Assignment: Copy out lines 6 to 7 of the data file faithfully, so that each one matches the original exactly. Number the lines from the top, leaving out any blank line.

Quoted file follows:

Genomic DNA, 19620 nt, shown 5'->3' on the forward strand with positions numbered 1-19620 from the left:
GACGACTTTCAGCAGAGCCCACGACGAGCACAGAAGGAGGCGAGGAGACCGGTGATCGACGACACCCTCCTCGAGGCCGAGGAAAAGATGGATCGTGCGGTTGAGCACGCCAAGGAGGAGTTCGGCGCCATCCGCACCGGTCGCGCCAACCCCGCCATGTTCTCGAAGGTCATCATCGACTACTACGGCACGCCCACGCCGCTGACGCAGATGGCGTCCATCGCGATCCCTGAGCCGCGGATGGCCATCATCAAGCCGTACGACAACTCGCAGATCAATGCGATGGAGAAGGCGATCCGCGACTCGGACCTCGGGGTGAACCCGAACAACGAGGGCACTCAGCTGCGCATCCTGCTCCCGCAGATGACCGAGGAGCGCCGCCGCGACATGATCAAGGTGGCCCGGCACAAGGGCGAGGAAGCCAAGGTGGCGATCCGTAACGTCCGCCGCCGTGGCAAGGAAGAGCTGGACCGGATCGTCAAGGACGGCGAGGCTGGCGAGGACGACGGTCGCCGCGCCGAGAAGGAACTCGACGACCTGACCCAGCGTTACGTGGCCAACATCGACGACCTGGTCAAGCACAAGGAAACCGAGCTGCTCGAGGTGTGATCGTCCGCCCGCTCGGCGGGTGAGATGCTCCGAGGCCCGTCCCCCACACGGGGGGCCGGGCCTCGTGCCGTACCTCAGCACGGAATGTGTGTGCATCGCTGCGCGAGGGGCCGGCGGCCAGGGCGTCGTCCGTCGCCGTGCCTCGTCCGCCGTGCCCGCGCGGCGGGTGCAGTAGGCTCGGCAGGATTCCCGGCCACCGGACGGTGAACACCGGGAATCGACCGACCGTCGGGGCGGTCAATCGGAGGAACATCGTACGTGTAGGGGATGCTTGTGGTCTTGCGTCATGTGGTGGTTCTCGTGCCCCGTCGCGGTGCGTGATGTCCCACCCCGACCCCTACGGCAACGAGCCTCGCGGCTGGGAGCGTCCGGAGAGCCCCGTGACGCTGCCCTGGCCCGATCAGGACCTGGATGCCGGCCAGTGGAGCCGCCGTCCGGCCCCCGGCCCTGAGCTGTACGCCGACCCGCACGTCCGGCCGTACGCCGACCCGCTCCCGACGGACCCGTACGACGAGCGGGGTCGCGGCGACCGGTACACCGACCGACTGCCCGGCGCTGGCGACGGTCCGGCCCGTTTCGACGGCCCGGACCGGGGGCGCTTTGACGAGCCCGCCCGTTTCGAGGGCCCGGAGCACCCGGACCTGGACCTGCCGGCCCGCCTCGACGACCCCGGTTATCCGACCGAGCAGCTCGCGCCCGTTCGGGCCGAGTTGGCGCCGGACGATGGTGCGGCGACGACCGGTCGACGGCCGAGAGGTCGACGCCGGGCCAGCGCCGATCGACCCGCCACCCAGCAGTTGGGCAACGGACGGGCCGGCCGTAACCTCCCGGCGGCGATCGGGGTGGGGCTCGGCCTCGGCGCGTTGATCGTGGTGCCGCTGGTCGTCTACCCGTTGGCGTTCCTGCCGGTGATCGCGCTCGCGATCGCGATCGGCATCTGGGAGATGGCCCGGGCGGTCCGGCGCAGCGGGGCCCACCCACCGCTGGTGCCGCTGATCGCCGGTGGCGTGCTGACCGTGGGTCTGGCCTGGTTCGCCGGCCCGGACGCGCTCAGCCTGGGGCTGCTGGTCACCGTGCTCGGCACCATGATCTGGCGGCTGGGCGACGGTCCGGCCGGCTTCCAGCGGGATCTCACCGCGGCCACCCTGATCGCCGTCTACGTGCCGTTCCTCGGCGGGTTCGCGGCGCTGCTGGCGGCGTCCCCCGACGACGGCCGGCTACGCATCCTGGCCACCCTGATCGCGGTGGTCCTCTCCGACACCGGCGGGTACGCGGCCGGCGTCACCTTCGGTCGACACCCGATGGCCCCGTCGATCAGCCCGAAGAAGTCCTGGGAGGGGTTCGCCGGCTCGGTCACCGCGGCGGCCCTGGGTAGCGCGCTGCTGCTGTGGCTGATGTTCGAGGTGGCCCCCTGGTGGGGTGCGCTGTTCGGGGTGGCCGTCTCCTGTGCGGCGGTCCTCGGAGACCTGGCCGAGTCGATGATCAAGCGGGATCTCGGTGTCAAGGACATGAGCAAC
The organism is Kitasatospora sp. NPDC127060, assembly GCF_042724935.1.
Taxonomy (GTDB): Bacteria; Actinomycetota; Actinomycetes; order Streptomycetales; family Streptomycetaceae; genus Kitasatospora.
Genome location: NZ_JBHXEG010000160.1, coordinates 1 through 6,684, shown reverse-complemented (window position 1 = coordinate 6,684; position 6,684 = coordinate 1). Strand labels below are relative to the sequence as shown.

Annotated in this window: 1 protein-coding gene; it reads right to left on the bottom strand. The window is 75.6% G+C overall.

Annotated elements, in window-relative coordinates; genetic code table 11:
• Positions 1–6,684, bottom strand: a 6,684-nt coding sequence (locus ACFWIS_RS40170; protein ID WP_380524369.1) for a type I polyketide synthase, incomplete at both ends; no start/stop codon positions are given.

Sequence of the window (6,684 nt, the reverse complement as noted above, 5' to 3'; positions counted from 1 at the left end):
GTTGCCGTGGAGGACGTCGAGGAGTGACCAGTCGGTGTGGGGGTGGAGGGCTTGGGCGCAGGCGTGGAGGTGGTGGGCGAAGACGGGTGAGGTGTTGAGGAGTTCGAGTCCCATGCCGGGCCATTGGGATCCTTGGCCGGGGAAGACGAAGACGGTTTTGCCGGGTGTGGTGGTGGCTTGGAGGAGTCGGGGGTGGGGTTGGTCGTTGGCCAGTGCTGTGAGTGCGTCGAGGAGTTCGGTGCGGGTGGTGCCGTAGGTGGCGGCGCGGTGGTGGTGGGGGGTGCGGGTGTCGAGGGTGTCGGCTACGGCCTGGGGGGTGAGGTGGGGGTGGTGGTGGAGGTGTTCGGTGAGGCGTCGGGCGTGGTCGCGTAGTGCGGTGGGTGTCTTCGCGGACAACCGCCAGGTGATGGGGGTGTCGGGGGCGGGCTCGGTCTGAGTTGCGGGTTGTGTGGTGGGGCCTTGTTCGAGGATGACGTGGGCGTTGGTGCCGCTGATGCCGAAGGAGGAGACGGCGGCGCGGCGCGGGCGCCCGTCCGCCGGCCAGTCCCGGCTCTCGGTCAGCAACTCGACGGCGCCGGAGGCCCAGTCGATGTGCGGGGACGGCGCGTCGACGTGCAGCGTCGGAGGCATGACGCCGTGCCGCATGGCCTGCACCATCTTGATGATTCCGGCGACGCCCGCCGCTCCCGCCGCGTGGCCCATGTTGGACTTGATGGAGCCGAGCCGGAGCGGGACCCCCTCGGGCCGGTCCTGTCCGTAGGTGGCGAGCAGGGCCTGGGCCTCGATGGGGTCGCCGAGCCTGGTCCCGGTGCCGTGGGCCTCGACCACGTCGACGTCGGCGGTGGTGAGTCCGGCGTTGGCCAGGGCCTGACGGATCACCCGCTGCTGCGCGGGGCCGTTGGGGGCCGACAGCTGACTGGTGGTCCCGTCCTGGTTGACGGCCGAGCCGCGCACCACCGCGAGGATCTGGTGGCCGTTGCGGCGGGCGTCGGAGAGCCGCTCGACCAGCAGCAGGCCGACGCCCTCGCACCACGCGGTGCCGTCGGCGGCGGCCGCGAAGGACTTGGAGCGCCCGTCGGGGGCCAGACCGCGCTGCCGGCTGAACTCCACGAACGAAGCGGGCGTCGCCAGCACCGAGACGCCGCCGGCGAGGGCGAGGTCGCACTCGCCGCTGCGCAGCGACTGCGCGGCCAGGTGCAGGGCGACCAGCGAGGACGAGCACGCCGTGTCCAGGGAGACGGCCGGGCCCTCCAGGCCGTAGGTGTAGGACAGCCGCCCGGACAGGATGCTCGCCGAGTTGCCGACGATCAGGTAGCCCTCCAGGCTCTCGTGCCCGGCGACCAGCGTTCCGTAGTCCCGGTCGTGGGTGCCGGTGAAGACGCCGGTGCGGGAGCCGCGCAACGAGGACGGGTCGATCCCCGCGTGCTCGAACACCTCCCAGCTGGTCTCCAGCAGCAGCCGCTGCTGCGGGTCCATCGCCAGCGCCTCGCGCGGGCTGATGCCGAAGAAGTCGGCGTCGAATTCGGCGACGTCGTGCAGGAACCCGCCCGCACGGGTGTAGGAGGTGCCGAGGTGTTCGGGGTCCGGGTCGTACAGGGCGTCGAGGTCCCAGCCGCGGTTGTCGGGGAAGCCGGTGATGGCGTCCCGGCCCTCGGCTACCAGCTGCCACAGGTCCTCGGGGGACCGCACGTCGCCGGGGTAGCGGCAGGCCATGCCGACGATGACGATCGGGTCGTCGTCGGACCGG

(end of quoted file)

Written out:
Annotated in this window: 1 protein-coding gene; it reads right to left on the bottom strand. The window is 75.6% G+C overall.

Annotated elements, in window-relative coordinates; genetic code table 11: